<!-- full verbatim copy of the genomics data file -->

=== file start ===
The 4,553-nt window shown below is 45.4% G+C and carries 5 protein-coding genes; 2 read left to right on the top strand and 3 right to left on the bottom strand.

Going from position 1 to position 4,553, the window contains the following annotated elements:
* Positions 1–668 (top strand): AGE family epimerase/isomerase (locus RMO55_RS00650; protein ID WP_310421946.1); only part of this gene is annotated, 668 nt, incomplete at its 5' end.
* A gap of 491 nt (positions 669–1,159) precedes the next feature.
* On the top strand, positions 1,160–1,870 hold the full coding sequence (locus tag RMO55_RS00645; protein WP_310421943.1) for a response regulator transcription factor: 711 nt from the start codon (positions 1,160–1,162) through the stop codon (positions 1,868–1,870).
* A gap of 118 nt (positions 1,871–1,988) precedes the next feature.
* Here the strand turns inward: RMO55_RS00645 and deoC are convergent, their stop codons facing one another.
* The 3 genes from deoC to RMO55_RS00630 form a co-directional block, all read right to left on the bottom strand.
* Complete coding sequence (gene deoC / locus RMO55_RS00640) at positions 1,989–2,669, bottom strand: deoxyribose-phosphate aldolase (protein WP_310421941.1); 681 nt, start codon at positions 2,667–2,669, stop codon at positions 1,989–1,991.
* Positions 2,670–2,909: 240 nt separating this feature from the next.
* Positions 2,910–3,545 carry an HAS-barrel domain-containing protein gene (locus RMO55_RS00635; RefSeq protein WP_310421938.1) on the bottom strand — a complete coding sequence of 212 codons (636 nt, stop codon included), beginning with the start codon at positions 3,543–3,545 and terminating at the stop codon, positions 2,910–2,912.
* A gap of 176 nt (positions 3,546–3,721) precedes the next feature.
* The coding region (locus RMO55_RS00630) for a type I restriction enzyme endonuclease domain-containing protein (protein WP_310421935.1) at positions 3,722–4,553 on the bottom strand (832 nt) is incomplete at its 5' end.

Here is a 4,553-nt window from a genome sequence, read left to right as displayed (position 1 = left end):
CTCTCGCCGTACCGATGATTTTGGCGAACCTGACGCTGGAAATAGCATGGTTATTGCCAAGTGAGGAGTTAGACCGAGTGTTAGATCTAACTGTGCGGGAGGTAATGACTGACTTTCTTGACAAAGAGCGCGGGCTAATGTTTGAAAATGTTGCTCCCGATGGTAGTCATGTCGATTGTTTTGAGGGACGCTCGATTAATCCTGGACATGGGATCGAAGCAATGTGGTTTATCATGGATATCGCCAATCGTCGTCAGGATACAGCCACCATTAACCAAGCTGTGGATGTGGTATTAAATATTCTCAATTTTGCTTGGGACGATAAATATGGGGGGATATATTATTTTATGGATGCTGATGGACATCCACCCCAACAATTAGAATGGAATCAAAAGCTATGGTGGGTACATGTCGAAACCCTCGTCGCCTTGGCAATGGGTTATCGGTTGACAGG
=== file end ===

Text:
The 4,553-nt window shown below is 45.4% G+C and carries 5 protein-coding genes; 2 read left to right on the top strand and 3 right to left on the bottom strand.

Going from position 1 to position 4,553, the window contains the following annotated elements:
* Positions 1–668 (top strand): AGE family epimerase/isomerase (locus RMO55_RS00650; protein ID WP_310421946.1); only part of this gene is annotated, 668 nt, incomplete at its 5' end.
* A gap of 491 nt (positions 669–1,159) precedes the next feature.
* On the top strand, positions 1,160–1,870 hold the full coding sequence (locus tag RMO55_RS00645; protein WP_310421943.1) for a response regulator transcription factor: 711 nt from the start codon (positions 1,160–1,162) through the stop codon (positions 1,868–1,870).
* A gap of 118 nt (positions 1,871–1,988) precedes the next feature.
* Here the strand turns inward: RMO55_RS00645 and deoC are convergent, their stop codons facing one another.
* The 3 genes from deoC to RMO55_RS00630 form a co-directional block, all read right to left on the bottom strand.
* Complete coding sequence (gene deoC / locus RMO55_RS00640) at positions 1,989–2,669, bottom strand: deoxyribose-phosphate aldolase (protein WP_310421941.1); 681 nt, start codon at positions 2,667–2,669, stop codon at positions 1,989–1,991.
* Positions 2,670–2,909: 240 nt separating this feature from the next.
* Positions 2,910–3,545 carry an HAS-barrel domain-containing protein gene (locus RMO55_RS00635; RefSeq protein WP_310421938.1) on the bottom strand — a complete coding sequence of 212 codons (636 nt, stop codon included), beginning with the start codon at positions 3,543–3,545 and terminating at the stop codon, positions 2,910–2,912.
* A gap of 176 nt (positions 3,546–3,721) precedes the next feature.
* The coding region (locus RMO55_RS00630) for a type I restriction enzyme endonuclease domain-containing protein (protein WP_310421935.1) at positions 3,722–4,553 on the bottom strand (832 nt) is incomplete at its 5' end.

Here is a 4,553-nt window from a genome sequence, read left to right as displayed (position 1 = left end):
CTCTCGCCGTACCGATGATTTTGGCGAACCTGACGCTGGAAATAGCATGGTTATTGCCAAGTGAGGAGTTAGACCGAGTGTTAGATCTAACTGTGCGGGAGGTAATGACTGACTTTCTTGACAAAGAGCGCGGGCTAATGTTTGAAAATGTTGCTCCCGATGGTAGTCATGTCGATTGTTTTGAGGGACGCTCGATTAATCCTGGACATGGGATCGAAGCAATGTGGTTTATCATGGATATCGCCAATCGTCGTCAGGATACAGCCACCATTAACCAAGCTGTGGATGTGGTATTAAATATTCTCAATTTTGCTTGGGACGATAAATATGGGGGGATATATTATTTTATGGATGCTGATGGACATCCACCCCAACAATTAGAATGGAATCAAAAGCTATGGTGGGTACATGTCGAAACCCTCGTCGCCTTGGCAATGGGTTATCGGTTGACAGG